The young semi--dropouts also learned something. Despite their somewhat marginal status in New Zealand society they have a place here. They can see that there is something they, as Maori on their own land, can learn and aspire to that brings mana to them. This seems to be a rather different message than that received by young Maori similarly involved in a marae based program analogous to this one studied by another anthropologist (van Meij1 2006). He found the youth in the training program he observed came away alienated. Unable to speak the language and perform adequately they got the message that they aren't good enough to be real Maori. Maori identity to them just meant being poor and brown skinned. Van Meijl agrees with Poata--Smith (Poata-Smith 1996) that the emphasis on culture in the Maori renaissance is wrongheaded because it steers youth away from confronting their situation in the socioeconomic structure of New Zealand society. Perhaps the more positive message that seemed communicated at Tieke has to do with the fact that these young people were accepted as family from the start and the program was administered by people they knew involved in a struggle to obtain control over land taken from their ancestors. The purpose of teaching them the ceremony was for them to contribute to a claim to that land rather than to make them 'proper'. The particular kind of Maori identity they were encouraged to enact at Tieke Kainga was active and positive rather than alienating. Their presence was due to their alienation from school, and they could connect that with the marginalisation their people were confronting at Tieke.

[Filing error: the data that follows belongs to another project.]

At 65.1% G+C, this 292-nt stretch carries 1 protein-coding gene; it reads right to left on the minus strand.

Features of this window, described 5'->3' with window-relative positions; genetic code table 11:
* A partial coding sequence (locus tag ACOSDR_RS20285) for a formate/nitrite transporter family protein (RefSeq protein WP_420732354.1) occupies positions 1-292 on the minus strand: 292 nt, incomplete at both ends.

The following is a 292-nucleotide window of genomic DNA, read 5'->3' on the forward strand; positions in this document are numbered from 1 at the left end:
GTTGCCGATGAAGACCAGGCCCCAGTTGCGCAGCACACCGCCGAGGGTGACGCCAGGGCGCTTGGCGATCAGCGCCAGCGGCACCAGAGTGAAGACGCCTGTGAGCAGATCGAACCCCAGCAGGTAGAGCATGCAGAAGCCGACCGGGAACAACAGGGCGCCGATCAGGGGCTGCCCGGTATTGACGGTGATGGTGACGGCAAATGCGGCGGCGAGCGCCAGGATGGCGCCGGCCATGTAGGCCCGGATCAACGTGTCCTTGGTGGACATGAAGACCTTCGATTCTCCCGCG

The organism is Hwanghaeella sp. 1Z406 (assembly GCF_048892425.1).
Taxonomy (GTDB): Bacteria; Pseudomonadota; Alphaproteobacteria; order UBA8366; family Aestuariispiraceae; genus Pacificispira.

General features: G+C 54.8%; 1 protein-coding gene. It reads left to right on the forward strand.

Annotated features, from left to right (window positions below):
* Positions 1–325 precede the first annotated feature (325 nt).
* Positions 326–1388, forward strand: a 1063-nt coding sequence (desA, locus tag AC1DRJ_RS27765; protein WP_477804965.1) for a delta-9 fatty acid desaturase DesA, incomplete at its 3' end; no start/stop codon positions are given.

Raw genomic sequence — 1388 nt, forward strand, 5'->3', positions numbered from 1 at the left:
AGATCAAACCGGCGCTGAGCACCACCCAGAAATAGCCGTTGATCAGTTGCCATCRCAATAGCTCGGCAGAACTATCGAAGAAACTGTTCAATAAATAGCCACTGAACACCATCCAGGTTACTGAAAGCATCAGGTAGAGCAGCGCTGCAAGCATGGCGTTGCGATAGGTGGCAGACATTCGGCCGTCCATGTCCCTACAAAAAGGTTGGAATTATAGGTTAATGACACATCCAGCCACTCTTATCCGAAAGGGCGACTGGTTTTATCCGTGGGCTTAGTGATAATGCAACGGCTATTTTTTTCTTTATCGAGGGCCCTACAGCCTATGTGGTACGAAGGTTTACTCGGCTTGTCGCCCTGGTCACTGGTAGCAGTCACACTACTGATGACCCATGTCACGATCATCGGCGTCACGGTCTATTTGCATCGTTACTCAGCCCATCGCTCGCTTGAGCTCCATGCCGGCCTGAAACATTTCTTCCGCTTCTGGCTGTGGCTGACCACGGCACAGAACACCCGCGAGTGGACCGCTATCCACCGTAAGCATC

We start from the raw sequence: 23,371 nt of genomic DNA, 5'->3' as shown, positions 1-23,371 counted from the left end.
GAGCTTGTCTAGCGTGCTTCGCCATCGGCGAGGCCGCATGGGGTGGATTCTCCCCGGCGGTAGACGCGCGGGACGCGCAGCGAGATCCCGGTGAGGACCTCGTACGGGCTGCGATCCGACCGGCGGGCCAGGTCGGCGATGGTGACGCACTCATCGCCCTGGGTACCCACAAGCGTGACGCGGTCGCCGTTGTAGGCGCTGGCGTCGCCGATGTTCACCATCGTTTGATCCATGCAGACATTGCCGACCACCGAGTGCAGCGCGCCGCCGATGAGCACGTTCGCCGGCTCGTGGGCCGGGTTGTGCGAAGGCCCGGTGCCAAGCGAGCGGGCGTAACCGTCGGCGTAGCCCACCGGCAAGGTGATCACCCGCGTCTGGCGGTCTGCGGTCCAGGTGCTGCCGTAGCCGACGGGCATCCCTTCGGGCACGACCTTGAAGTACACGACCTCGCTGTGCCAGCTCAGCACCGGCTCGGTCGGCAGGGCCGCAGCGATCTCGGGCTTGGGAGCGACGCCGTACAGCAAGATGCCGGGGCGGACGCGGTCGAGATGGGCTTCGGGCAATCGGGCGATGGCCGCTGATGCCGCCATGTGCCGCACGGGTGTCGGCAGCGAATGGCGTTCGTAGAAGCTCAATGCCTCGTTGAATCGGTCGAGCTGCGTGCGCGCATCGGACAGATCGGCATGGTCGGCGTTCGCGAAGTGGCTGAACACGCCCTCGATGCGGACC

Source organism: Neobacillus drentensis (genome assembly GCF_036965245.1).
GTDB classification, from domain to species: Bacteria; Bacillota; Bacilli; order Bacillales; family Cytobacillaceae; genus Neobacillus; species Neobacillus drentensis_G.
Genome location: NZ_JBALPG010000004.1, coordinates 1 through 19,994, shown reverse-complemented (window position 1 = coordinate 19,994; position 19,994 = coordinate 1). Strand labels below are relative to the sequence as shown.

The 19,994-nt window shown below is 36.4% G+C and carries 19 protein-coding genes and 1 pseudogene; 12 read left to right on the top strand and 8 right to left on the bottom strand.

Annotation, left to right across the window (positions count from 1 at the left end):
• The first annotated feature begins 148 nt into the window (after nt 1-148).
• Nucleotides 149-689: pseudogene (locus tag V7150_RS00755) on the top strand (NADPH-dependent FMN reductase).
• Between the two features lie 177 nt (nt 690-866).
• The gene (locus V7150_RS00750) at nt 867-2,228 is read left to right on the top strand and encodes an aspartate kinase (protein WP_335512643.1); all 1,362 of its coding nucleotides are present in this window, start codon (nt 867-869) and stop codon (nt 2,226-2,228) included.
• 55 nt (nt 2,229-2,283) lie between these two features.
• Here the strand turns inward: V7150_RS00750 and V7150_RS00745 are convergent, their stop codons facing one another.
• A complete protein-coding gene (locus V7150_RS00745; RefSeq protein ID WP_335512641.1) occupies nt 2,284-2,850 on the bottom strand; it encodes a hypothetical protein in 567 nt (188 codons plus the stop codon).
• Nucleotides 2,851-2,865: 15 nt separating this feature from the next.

Our third field trip to Tieke coincided with the annual Whanganui tribes canoe journey down the river, the Tira Hoe Waka 'coming together to paddle' (Sinclair 2003:179). This annual event started in 1989. Sinclair, who studied the Maramatanga, a prophetic movement centered near the headwaters of the Whanganui River, notes that the journey emphasizes passing down the oral traditions to young people in a way that merges the traditions of the movement and the Whanganui tribes with Catholicism. She notes that the reception she received on her 1995 trip, as a pakeha and an anthropologist was variable, but she clearly understood that she was to say nothing specific about the traditions that were being explained to the younger paddlers along the way. The Tira is a serious event and the Department of Conservation is supposed to instruct the various tour operators and providers of canoes and material to discourage people from canoeing down the river at this time. Tamahaki prepared not only their marae but also helped provision the other stopping points along the way.